Home Cosmetic Science Talk Formulating General Off Topic Chart of chain length of glycols….

  • Chart of chain length of glycols….

    Posted by graillotion on July 4, 2022 at 3:47 am

    Was reading an old thread on glycols and antimicrobial activity, and Dr Phil mentioned that the chain length was instrumental to the functionality of their antimicrobial prowess.

    Does anyone have a link to a nice chart/illustration of glycol chain lengths for those commonly used in cosmetics?

    So basically, I am asking…what are the commonly used cosmetic glycols that have a longer chain length than pentylene glycol?

    Aloha.

    abdullah replied 1 year, 9 months ago 7 Members · 17 Replies
  • 17 Replies
  • Formulator

    Member
    July 4, 2022 at 5:27 am

    6 carbon glycols: hexylene glycol, and 1,2-hexanediol (when OH groups are specifically at 1st and 2nd position); 7C 1,2-heptanediol, 8C caprylyl glycol, 10C decylene glycol. It’s good to keep in mind that increasing chain length decreases water solubility.
    Some materials which are used similarly to previously mentioned diols are ethylhexylglycerin and caprylyl glyceryl ether.

  • graillotion

    Member
    July 4, 2022 at 5:33 am

    6 carbon glycols: hexylene glycol, and 1,2-hexanediol (when OH groups are specifically at 1st and 2nd position); 7C 1,2-heptanediol, 8C caprylyl glycol, 10C decylene glycol. It’s good to keep in mind that increasing chain length decreases water solubility.
    Some materials which are used similarly to previously mentioned diols are ethylhexylglycerin and caprylyl glyceryl ether.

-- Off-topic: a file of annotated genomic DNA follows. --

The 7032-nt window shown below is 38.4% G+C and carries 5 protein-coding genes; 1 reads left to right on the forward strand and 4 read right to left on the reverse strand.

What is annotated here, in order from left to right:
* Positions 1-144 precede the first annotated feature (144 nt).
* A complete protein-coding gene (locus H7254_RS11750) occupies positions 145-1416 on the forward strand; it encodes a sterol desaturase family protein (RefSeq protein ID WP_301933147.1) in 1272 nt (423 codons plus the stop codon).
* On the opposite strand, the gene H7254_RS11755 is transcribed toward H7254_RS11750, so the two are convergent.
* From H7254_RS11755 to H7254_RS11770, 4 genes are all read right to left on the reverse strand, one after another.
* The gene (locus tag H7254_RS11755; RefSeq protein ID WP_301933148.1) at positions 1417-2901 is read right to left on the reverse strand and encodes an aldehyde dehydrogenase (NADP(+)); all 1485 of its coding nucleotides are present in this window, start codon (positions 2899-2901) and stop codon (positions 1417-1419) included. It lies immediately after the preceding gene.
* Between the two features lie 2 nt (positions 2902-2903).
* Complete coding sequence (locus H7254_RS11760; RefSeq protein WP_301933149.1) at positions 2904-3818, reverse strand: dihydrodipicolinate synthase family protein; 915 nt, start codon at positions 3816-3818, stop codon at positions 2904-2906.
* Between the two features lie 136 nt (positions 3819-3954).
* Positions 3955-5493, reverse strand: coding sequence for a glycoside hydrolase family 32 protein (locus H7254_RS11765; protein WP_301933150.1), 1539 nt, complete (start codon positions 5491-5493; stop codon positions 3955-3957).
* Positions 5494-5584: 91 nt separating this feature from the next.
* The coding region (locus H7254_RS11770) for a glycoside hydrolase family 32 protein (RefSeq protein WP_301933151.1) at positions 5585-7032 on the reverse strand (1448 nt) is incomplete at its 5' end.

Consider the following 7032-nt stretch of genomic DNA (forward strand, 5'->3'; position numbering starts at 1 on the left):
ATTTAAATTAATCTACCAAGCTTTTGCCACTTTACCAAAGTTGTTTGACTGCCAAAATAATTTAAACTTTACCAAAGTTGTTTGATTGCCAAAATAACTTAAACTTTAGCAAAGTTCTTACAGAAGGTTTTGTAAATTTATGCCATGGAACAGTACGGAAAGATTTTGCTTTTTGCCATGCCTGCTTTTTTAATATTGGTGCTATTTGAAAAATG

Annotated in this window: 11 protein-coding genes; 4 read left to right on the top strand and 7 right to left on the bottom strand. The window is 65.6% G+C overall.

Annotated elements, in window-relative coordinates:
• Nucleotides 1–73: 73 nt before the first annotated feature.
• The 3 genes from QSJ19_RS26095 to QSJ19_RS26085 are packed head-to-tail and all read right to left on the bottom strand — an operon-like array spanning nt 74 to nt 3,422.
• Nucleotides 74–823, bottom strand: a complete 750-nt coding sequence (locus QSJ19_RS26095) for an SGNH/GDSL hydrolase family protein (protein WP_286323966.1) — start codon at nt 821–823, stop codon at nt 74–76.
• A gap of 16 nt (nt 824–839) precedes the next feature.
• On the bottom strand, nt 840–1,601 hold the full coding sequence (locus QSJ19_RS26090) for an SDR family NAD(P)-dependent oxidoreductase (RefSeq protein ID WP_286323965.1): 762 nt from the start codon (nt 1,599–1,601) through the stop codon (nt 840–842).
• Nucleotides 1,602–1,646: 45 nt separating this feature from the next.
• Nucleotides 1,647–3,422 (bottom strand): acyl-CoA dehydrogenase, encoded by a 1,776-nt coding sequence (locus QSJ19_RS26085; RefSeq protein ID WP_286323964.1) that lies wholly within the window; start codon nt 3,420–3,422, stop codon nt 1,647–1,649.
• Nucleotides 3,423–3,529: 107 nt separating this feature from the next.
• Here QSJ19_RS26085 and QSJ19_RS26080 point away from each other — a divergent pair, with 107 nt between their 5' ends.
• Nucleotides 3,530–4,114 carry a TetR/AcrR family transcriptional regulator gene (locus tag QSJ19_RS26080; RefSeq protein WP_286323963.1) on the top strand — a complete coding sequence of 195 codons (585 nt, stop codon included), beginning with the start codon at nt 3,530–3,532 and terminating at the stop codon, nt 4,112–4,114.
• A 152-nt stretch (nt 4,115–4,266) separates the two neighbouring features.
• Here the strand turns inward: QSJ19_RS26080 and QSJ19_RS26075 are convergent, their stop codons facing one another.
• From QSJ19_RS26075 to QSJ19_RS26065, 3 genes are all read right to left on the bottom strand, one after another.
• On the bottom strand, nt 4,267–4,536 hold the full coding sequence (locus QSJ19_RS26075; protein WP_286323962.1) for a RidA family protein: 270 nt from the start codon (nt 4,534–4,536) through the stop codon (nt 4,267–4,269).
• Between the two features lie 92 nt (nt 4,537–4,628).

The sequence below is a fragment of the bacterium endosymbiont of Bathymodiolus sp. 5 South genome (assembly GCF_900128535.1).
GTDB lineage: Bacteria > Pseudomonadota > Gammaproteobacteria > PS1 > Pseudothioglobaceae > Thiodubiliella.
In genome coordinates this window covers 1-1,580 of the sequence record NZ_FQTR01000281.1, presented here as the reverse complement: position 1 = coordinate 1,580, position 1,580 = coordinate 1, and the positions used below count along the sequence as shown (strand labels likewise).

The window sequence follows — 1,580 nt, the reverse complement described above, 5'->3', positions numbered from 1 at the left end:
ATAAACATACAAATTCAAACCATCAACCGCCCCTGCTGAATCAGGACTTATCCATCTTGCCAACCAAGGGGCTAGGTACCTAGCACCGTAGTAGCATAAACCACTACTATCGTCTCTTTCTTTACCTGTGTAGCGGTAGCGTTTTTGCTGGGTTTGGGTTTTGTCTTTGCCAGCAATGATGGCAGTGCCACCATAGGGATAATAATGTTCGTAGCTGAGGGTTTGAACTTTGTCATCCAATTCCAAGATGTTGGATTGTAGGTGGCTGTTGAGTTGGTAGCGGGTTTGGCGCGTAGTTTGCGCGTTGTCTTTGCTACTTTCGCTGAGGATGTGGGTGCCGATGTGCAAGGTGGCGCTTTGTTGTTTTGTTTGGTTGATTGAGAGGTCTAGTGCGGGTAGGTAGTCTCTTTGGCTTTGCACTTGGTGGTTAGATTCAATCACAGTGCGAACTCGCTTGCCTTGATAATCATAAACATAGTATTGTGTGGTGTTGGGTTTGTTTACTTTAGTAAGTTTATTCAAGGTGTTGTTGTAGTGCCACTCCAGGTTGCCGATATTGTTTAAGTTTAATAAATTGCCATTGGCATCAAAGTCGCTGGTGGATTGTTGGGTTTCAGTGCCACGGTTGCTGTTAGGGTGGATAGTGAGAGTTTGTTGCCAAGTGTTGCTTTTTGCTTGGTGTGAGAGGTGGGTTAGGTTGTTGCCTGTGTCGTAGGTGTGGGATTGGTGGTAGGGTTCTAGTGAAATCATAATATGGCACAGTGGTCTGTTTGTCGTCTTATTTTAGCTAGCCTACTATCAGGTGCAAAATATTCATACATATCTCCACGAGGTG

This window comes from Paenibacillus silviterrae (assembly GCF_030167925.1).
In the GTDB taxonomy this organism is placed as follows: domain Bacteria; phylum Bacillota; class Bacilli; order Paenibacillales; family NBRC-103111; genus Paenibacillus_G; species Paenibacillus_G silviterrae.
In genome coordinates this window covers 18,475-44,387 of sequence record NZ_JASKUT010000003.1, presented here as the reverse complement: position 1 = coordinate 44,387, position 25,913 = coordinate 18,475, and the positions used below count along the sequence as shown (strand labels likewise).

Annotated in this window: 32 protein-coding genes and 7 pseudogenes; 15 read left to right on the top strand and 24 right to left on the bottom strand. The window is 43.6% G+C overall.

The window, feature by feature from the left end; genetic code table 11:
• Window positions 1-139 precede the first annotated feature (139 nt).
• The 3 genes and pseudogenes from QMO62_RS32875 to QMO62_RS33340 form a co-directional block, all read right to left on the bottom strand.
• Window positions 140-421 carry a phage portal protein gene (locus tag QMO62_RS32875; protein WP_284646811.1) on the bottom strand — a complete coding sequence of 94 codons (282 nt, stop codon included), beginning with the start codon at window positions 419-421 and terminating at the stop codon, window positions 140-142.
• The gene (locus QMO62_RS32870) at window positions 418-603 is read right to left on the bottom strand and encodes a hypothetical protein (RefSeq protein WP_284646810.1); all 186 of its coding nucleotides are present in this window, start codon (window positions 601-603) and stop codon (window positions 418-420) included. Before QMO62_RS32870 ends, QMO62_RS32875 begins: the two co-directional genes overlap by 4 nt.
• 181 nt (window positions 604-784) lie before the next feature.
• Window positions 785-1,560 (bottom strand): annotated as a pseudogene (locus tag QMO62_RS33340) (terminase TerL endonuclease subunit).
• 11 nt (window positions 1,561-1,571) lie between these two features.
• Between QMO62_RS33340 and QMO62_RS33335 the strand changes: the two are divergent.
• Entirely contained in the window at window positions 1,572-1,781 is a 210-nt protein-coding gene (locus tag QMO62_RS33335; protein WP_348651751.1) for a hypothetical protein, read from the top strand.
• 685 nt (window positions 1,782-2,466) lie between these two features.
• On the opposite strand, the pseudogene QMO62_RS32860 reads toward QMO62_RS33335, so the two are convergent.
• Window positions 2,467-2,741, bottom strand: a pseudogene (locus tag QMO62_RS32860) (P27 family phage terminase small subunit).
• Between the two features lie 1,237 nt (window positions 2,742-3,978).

Thank you…I think I must have most of the bases covered…as I use pentylene glycol, a blend of 1,2-hexanediol and 1,2-octanediol, and EHG in every formula. :) 
    The only ones I am lacking are the 7 and the 10.

  • pharma

    Member
    July 4, 2022 at 6:59 pm

    Antimicrobial activity of fatty acids and their derivatives (e.g. glycols and more precisely 1,2-diols, fatty alcohols, sphingosines, monoglyceryl and methyl esters, glyceryl ethers) increases with chain length but, as @Formulator mentioned, water solubility drops. Hence, there is an optimum around C10 (C8-C12) depending on the derivative. The main antimicrobial effect at least of medium chain fatty acid derivatives is by destabilising membranes and seems to be common with all derivatives though secondary effects can not be excluded and are likely the reason why different derivatives have different antimicrobial spectra with regard to chain length. That’s also why there is not a single graph but actually a bunch of publications… a small and by far not comprehensive bunch, to be honest.

  • natiyo123

    Member
    July 4, 2022 at 11:59 pm

    Pharma said: